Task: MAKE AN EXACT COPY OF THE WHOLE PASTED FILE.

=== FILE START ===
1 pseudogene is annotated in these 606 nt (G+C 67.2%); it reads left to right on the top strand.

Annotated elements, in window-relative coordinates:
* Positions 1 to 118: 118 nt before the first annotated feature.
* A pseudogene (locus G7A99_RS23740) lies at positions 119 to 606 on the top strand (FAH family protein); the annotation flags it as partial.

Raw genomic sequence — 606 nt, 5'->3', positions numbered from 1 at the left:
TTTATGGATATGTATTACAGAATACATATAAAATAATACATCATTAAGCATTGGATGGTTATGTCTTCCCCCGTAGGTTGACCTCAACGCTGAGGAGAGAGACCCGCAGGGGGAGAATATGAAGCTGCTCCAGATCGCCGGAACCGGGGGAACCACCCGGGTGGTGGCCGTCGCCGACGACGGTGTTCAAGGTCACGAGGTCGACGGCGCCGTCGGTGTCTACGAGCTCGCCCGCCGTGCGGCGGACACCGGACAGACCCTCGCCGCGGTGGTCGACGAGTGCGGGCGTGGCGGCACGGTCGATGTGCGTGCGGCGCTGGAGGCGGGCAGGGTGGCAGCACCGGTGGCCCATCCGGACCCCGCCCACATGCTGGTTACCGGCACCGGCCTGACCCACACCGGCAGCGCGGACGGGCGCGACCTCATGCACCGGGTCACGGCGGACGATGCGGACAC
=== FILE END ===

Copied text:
1 pseudogene is annotated in these 606 nt (G+C 67.2%); it reads left to right on the top strand.

Annotated elements, in window-relative coordinates:
* Positions 1 to 118: 118 nt before the first annotated feature.
* A pseudogene (locus G7A99_RS23740) lies at positions 119 to 606 on the top strand (FAH family protein); the annotation flags it as partial.

Raw genomic sequence — 606 nt, 5'->3', positions numbered from 1 at the left:
TTTATGGATATGTATTACAGAATACATATAAAATAATACATCATTAAGCATTGGATGGTTATGTCTTCCCCCGTAGGTTGACCTCAACGCTGAGGAGAGAGACCCGCAGGGGGAGAATATGAAGCTGCTCCAGATCGCCGGAACCGGGGGAACCACCCGGGTGGTGGCCGTCGCCGACGACGGTGTTCAAGGTCACGAGGTCGACGGCGCCGTCGGTGTCTACGAGCTCGCCCGCCGTGCGGCGGACACCGGACAGACCCTCGCCGCGGTGGTCGACGAGTGCGGGCGTGGCGGCACGGTCGATGTGCGTGCGGCGCTGGAGGCGGGCAGGGTGGCAGCACCGGTGGCCCATCCGGACCCCGCCCACATGCTGGTTACCGGCACCGGCCTGACCCACACCGGCAGCGCGGACGGGCGCGACCTCATGCACCGGGTCACGGCGGACGATGCGGACAC